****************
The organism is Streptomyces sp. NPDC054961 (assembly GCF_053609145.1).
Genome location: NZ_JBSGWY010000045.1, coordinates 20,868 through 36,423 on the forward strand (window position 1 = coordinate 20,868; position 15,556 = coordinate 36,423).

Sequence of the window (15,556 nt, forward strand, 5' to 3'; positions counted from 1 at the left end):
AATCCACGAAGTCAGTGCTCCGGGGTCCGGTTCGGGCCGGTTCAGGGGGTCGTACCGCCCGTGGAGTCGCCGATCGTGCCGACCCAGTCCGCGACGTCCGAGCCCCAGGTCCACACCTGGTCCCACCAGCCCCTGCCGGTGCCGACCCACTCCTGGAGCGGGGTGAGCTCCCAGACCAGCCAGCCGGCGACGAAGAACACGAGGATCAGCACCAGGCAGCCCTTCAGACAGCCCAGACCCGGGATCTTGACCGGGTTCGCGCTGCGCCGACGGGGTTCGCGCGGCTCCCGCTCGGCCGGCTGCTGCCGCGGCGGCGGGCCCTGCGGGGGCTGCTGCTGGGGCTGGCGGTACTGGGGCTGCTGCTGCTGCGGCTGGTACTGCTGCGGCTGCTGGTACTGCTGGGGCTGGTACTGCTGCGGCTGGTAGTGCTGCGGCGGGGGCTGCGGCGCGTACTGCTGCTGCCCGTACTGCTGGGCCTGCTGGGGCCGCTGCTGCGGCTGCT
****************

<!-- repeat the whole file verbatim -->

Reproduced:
The organism is Streptomyces sp. NPDC054961 (assembly GCF_053609145.1).
Genome location: NZ_JBSGWY010000045.1, coordinates 20,868 through 36,423 on the forward strand (window position 1 = coordinate 20,868; position 15,556 = coordinate 36,423).

Sequence of the window (15,556 nt, forward strand, 5' to 3'; positions counted from 1 at the left end):
AATCCACGAAGTCAGTGCTCCGGGGTCCGGTTCGGGCCGGTTCAGGGGGTCGTACCGCCCGTGGAGTCGCCGATCGTGCCGACCCAGTCCGCGACGTCCGAGCCCCAGGTCCACACCTGGTCCCACCAGCCCCTGCCGGTGCCGACCCACTCCTGGAGCGGGGTGAGCTCCCAGACCAGCCAGCCGGCGACGAAGAACACGAGGATCAGCACCAGGCAGCCCTTCAGACAGCCCAGACCCGGGATCTTGACCGGGTTCGCGCTGCGCCGACGGGGTTCGCGCGGCTCCCGCTCGGCCGGCTGCTGCCGCGGCGGCGGGCCCTGCGGGGGCTGCTGCTGGGGCTGGCGGTACTGGGGCTGCTGCTGCTGCGGCTGGTACTGCTGCGGCTGCTGGTACTGCTGGGGCTGGTACTGCTGCGGCTGGTAGTGCTGCGGCGGGGGCTGCGGCGCGTACTGCTGCTGCCCGTACTGCTGGGCCTGCTGGGGCCGCTGCTGCGGCTGCT